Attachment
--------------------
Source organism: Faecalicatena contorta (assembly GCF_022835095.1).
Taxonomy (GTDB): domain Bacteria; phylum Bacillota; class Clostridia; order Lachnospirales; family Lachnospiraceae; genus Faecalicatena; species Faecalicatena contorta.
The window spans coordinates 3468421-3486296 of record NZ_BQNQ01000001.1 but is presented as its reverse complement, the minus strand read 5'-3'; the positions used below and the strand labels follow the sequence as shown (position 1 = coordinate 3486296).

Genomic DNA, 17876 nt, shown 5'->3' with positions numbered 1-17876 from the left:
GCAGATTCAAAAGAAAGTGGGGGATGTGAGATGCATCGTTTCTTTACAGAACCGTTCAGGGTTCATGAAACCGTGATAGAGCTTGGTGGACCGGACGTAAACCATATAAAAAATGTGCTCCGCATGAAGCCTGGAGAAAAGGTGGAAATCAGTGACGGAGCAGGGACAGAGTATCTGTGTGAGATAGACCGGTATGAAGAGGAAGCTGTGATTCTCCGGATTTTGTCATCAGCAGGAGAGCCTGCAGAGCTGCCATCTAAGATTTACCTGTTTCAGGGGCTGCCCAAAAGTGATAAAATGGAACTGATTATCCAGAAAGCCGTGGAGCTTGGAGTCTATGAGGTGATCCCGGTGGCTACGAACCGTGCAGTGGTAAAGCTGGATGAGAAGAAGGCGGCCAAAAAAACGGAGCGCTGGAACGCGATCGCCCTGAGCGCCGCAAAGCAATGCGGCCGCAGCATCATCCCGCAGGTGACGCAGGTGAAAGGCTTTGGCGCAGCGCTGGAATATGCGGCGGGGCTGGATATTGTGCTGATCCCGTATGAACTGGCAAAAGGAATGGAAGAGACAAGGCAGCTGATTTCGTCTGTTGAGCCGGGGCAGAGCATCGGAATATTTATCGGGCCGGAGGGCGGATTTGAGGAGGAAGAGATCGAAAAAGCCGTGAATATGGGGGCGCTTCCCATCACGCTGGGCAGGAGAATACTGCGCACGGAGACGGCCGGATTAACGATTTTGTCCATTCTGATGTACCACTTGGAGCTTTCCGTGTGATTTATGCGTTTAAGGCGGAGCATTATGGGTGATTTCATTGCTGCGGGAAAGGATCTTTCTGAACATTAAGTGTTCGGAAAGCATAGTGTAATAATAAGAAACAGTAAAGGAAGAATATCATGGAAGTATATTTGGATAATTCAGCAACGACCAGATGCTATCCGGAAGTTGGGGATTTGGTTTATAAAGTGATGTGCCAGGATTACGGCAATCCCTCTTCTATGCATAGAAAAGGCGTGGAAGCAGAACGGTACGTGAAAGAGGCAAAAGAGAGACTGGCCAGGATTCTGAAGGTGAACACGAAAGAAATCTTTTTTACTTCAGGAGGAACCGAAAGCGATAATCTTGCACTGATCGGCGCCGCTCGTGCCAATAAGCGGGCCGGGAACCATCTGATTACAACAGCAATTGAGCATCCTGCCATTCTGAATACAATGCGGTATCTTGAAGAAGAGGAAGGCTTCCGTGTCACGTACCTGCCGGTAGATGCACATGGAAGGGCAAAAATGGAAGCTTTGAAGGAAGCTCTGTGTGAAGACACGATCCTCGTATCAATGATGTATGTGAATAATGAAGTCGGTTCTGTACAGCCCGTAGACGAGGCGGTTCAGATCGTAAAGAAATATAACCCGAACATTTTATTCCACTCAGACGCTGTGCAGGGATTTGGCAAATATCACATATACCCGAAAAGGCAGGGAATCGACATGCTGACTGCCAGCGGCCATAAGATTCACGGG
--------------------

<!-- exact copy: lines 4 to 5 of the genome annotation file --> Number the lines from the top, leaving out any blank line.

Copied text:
Genomic DNA, 17876 nt, shown 5'->3' with positions numbered 1-17876 from the left:
GCAGATTCAAAAGAAAGTGGGGGATGTGAGATGCATCGTTTCTTTACAGAACCGTTCAGGGTTCATGAAACCGTGATAGAGCTTGGTGGACCGGACGTAAACCATATAAAAAATGTGCTCCGCATGAAGCCTGGAGAAAAGGTGGAAATCAGTGACGGAGCAGGGACAGAGTATCTGTGTGAGATAGACCGGTATGAAGAGGAAGCTGTGATTCTCCGGATTTTGTCATCAGCAGGAGAGCCTGCAGAGCTGCCATCTAAGATTTACCTGTTTCAGGGGCTGCCCAAAAGTGATAAAATGGAACTGATTATCCAGAAAGCCGTGGAGCTTGGAGTCTATGAGGTGATCCCGGTGGCTACGAACCGTGCAGTGGTAAAGCTGGATGAGAAGAAGGCGGCCAAAAAAACGGAGCGCTGGAACGCGATCGCCCTGAGCGCCGCAAAGCAATGCGGCCGCAGCATCATCCCGCAGGTGACGCAGGTGAAAGGCTTTGGCGCAGCGCTGGAATATGCGGCGGGGCTGGATATTGTGCTGATCCCGTATGAACTGGCAAAAGGAATGGAAGAGACAAGGCAGCTGATTTCGTCTGTTGAGCCGGGGCAGAGCATCGGAATATTTATCGGGCCGGAGGGCGGATTTGAGGAGGAAGAGATCGAAAAAGCCGTGAATATGGGGGCGCTTCCCATCACGCTGGGCAGGAGAATACTGCGCACGGAGACGGCCGGATTAACGATTTTGTCCATTCTGATGTACCACTTGGAGCTTTCCGTGTGATTTATGCGTTTAAGGCGGAGCATTATGGGTGATTTCATTGCTGCGGGAAAGGATCTTTCTGAACATTAAGTGTTCGGAAAGCATAGTGTAATAATAAGAAACAGTAAAGGAAGAATATCATGGAAGTATATTTGGATAATTCAGCAACGACCAGATGCTATCCGGAAGTTGGGGATTTGGTTTATAAAGTGATGTGCCAGGATTACGGCAATCCCTCTTCTATGCATAGAAAAGGCGTGGAAGCAGAACGGTACGTGAAAGAGGCAAAAGAGAGACTGGCCAGGATTCTGAAGGTGAACACGAAAGAAATCTTTTTTACTTCAGGAGGAACCGAAAGCGATAATCTTGCACTGATCGGCGCCGCTCGTGCCAATAAGCGGGCCGGGAACCATCTGATTACAACAGCAATTGAGCATCCTGCCATTCTGAATACAATGCGGTATCTTGAAGAAGAGGAAGGCTTCCGTGTCACGTACCTGCCGGTAGATGCACATGGAAGGGCAAAAATGGAAGCTTTGAAGGAAGCTCTGTGTGAAGACACGATCCTCGTATCAATGATGTATGTGAATAATGAAGTCGGTTCTGTACAGCCCGTAGACGAGGCGGTTCAGATCGTAAAGAAATATAACCCGAACATTTTATTCCACTCAGACGCTGTGCAGGGATTTGGCAAATATCACATATACCCGAAAAGGCAGGGAATCGACATGCTGACTGCCAGCGGCCATAAGATTCACGGG